A decent chunk of work is of course, made in the darkroom. I am lucky enough to be connected to a local organisation here in Canberra (Australia) called PhotoAccess. We have a public darkroom where I have spent countless hours chipping away at printing images like a possessed person. A few times, I had some lucky scores where I got my hands on stacks of expired paper; I love trying to figure out how to get the best outcome printing on the expired stock. I am far from a perfectionist in printing in the darkroom. Of course, I can smash out a decent baryte print, but I embrace things like stains and other imperfections that sneak into the final prints. The lion share of my recent book is made up of scanned darkroom prints, warts and all.

The analog aspect is vital in some of my work, but I am by no means a darkroom purist. In the end, the essence is what is happening inside the images, whatever the medium or approach. 

Could you tell us the backstory of some of your photographs?

I could tell you a bit about the Australian Ravens I've been shooting. A friend gave me this old telescopic lens a few years ago, which is somewhat temperamental to shoot. My wife has been a passionate amateur ornithologist for many years, and by proxy, I have developed a big love for our feathered friends. The Australian Ravens in particular, are very dear to me. One year I started following this one murder of Ravens nearby the school my son used to attend. To this day, I have been shooting this group on a weekly basis, and I'm pretty sure that by now, they know me as well as I know them. 'There's that silly human with his camera again'. Initially, I saw these birds as symbolising rather dark stories or omens of bad tidings, but my view has shifted to adoration and love for these particular birds. They are with me every step of the way, calling out and observing me as I watch them.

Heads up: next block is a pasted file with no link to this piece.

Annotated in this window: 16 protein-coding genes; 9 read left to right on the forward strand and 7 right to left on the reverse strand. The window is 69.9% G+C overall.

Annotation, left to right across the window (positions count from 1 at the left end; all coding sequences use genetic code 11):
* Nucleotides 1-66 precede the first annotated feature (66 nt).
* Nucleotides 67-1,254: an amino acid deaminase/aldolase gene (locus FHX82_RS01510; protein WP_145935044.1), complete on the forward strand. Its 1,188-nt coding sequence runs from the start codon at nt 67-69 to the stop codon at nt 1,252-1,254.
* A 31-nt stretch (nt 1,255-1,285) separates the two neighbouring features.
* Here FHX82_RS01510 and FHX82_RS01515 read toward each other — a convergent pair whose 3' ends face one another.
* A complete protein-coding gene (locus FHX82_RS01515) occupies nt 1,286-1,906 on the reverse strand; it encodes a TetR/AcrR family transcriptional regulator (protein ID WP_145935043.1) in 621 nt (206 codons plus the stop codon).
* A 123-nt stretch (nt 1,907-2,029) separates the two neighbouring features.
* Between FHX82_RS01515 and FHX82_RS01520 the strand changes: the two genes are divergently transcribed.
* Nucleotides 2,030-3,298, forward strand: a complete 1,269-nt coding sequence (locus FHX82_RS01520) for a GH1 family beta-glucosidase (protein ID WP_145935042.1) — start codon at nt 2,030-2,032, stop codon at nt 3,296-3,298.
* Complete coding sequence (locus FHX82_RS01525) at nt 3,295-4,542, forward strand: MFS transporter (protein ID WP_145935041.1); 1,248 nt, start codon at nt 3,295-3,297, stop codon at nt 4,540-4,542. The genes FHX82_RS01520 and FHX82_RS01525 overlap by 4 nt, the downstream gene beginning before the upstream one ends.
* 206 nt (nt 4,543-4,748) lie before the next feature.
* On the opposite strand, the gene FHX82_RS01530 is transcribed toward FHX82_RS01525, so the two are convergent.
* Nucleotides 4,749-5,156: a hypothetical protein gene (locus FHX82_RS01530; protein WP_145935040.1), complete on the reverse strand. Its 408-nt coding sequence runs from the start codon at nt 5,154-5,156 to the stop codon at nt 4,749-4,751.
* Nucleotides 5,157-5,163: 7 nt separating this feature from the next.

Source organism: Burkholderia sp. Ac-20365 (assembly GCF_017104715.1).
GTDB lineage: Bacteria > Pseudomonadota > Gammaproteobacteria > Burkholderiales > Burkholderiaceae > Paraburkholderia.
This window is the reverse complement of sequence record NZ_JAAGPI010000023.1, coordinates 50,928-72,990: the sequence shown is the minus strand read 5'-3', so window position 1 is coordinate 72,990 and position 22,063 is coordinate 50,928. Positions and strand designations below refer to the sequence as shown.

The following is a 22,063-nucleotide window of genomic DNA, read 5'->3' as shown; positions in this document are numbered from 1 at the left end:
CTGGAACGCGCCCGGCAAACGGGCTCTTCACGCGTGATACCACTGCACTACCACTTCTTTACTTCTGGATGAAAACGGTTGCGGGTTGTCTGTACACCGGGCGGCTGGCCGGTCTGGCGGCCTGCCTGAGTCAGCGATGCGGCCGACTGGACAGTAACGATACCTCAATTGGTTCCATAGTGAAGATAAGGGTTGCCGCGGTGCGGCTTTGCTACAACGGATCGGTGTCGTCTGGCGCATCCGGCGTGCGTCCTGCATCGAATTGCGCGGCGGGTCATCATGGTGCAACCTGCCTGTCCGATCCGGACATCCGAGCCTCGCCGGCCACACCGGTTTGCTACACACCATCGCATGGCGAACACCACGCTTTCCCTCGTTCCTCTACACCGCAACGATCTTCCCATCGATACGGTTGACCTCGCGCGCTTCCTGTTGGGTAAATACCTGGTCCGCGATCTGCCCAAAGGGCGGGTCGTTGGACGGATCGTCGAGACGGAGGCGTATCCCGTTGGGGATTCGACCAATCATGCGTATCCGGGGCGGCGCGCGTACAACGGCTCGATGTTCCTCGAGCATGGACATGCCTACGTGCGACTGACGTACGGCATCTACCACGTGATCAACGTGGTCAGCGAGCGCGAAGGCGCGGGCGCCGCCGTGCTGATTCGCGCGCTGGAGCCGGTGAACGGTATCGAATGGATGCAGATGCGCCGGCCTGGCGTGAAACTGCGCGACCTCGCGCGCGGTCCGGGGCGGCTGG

What advice do you have for aspiring photographers?

Focus on something other than solely project-driven work if you want to form a sustainable practice. I see many photographers desperately seeking themes or concepts to use as a coat hanger to hang images of. When you only try to make work which is completely resolved and ticks all the boxes in terms of concept or narrative, it often becomes dead and stale. As I mentioned before, reality does not present itself in a resolved way, and we get to experience a series of seemingly unrelated events. These events are only bound together by the fact that they are experienced through the eyes and mind of a single person (you). Half of the time, I don't even know why or what I am shooting or working towards; the critical thing is that you keep doing it. Listen to what sings out to you, point your mind and lens towards it and watch this subject or concept grow; it's like watering a plant. I believe in exploring your immediate environment, the objects, spaces and people in your ecosystem. If you do this, you'll never run out of inspiration or things to shoot.


Wouter Van de Voorde


Story 146: Samson Dell